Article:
That night, I learned that God loved me for who I was, and that God was not ashamed to meet me in the dark place where I was. God changed that night for me from a vengeful perfectionist to a graceful, compassionate, and loving reality.

Our lives are not easy. Many of us struggle with depression, many of us have lost loved ones to suicide, and many of us wonder where God is in the midst of deep emotional pain. I am grateful that God enters into that pain with us, weeps with us, struggles with us, and never forsake us.

It is a shame that mental illness still carries a stigma in our culture. I believe it is important to share our story, because it is in the sharing of our lives that we learn the full extent of God’s transforming love. All of us have a story to tell. My hope is that St. Andrew’s might become that place where our stories are shared and honored; that God’s love is made real through our shared experience and story.

May: Transition in St. Andrew’s Music Staff


With Bill Gilbert’s retirement coming up in a few months, I wanted to share with you the news regarding plans for celebrating Bill Gilbert’s ministry at St. Andrew’s. On Sunday, June 28, St. Andrew’s will celebrate Bill’s music ministry at the helm of the organ for the past 25 years. We will do this in several ways.

First, following the 10:30 am service on June 28, we will host a reception with cake and punch at St. Andrew’s House in which we will honor Bill. There will be a second celebration later that same day, as St. Andrew’s will host a dinner reception in which all past and current members of the parish are invited to join us in celebrating Bill’s musical contributions to the spiritual life of this parish. The dinner reception will be much fun, and I hope that you can join in honoring Bill’s ministry with us.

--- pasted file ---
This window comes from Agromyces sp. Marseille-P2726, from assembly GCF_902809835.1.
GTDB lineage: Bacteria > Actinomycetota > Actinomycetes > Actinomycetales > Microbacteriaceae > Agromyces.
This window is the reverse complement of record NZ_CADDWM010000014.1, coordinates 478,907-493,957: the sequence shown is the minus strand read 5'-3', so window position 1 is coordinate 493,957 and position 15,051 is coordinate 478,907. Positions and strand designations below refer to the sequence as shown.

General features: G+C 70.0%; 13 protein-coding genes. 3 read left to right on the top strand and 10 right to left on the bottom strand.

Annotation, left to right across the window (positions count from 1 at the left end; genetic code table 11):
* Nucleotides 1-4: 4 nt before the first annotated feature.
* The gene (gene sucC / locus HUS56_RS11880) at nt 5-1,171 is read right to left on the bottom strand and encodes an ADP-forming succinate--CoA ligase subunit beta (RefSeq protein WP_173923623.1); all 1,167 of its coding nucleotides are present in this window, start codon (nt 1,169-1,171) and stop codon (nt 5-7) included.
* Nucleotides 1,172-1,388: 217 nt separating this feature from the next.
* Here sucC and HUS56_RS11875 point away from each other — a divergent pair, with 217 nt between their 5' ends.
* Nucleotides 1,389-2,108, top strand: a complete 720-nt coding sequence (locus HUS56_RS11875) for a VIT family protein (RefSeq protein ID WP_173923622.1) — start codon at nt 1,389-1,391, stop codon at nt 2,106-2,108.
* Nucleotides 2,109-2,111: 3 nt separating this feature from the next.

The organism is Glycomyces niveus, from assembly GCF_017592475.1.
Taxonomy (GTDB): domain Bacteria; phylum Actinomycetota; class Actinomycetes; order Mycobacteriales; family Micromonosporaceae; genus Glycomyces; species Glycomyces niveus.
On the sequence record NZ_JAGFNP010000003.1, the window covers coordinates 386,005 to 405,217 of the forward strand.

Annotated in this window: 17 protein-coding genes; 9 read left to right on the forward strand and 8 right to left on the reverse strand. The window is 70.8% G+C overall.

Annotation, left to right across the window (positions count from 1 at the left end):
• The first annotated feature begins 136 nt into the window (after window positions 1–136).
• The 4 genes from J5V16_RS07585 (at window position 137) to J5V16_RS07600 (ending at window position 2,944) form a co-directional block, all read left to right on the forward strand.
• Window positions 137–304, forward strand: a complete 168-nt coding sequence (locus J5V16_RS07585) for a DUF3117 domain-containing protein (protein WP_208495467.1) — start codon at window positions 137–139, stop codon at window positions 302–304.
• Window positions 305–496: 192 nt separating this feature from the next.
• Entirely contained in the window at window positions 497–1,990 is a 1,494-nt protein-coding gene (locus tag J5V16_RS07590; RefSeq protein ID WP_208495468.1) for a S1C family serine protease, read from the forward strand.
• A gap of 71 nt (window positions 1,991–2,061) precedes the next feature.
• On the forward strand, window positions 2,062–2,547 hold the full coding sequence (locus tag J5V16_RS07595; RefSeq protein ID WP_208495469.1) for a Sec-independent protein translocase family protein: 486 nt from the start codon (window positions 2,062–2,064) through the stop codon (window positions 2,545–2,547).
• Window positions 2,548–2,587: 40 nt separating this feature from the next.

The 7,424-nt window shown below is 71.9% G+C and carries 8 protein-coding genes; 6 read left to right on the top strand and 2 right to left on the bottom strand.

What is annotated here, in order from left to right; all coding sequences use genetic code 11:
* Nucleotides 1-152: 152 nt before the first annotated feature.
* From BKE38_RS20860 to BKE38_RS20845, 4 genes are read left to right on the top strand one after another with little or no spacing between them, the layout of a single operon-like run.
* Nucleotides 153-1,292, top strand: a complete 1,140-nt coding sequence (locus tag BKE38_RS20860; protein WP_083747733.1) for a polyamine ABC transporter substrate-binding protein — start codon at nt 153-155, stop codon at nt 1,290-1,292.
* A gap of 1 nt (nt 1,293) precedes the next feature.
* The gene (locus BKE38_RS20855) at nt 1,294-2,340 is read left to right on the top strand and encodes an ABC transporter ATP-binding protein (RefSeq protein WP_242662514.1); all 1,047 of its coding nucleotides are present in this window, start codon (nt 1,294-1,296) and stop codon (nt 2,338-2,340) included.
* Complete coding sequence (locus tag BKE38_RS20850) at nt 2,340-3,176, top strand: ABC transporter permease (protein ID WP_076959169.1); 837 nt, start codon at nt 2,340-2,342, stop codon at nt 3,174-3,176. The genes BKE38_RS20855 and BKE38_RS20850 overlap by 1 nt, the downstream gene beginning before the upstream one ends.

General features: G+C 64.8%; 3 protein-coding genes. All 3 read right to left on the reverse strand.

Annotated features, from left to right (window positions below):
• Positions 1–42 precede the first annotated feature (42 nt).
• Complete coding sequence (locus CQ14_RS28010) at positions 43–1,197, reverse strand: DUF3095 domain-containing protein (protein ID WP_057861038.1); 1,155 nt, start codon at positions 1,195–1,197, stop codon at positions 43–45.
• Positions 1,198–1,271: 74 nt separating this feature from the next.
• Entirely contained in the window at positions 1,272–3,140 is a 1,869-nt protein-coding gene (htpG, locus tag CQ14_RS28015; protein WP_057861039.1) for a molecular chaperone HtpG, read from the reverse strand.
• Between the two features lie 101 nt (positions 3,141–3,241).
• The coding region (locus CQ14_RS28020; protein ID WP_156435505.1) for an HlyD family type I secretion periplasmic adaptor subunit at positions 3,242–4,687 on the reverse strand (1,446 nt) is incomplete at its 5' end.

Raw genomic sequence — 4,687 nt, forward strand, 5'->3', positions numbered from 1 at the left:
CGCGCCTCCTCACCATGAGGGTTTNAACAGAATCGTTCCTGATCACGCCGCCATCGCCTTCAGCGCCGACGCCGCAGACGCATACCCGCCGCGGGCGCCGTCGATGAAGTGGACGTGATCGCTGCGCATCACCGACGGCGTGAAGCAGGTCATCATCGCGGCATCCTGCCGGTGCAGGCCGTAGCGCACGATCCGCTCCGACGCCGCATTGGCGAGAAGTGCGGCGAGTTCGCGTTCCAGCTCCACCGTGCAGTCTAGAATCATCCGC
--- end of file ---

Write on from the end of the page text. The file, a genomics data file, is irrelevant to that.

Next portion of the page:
Bill’s last Sunday to play the organ (per his request) will be on Sunday, July 5.  Malcolm Williams, who has played the organ here in the past when Bill was away, will play Sunday morning services throughout the end of July and all of August.  

I announced to the Vestry two weeks ago, that I have hired Bill’s successor, who will begin the first Sunday of September. The hiring of this person was a result of many conversations with organists and choirmasters from around the Diocese and across Texas. I am very grateful for their counsel, suggestions, and for their assistance during this process. The person who will be succeeding Bill on the organ will also serve as St. Andrew’s new choirmaster. This is a change, of course, from our recent past, where we have had a separate organist and choirmaster.  

Before Bill announced his intent to retire, I shared with both Henry and Bill my desire to consolidate the Organist and Choirmaster positions into a position for one, rather than two, people. This new position will start out as a half-time position, with the possibility of growing into full time, if or when such need arises.   

Unfortunately, I am not at liberty to disclose the name of St. Andrew’s new organist and choirmaster, as parishioners at this individual’s current parish are not aware of this news yet. I do look forward to sharing more information about this person with you all during the month of June. I can share, however, that this person is well experienced in working with children’s choirs, and is looking forward to beginning a children’s choir at St. Andrew’s.

I am grateful to Henry Washington and his consistent and unwavering support throughout this process. Henry has faithfully served this parish for two years as choirmaster, and I am grateful for his tenure. He has told me time and time again of his desire to provide a smooth transition for the new organist and choirmaster.  Henry’s humility, desire to serve, and flexibility with this process is but one indication of his graciousness and wisdom. We all wish him well.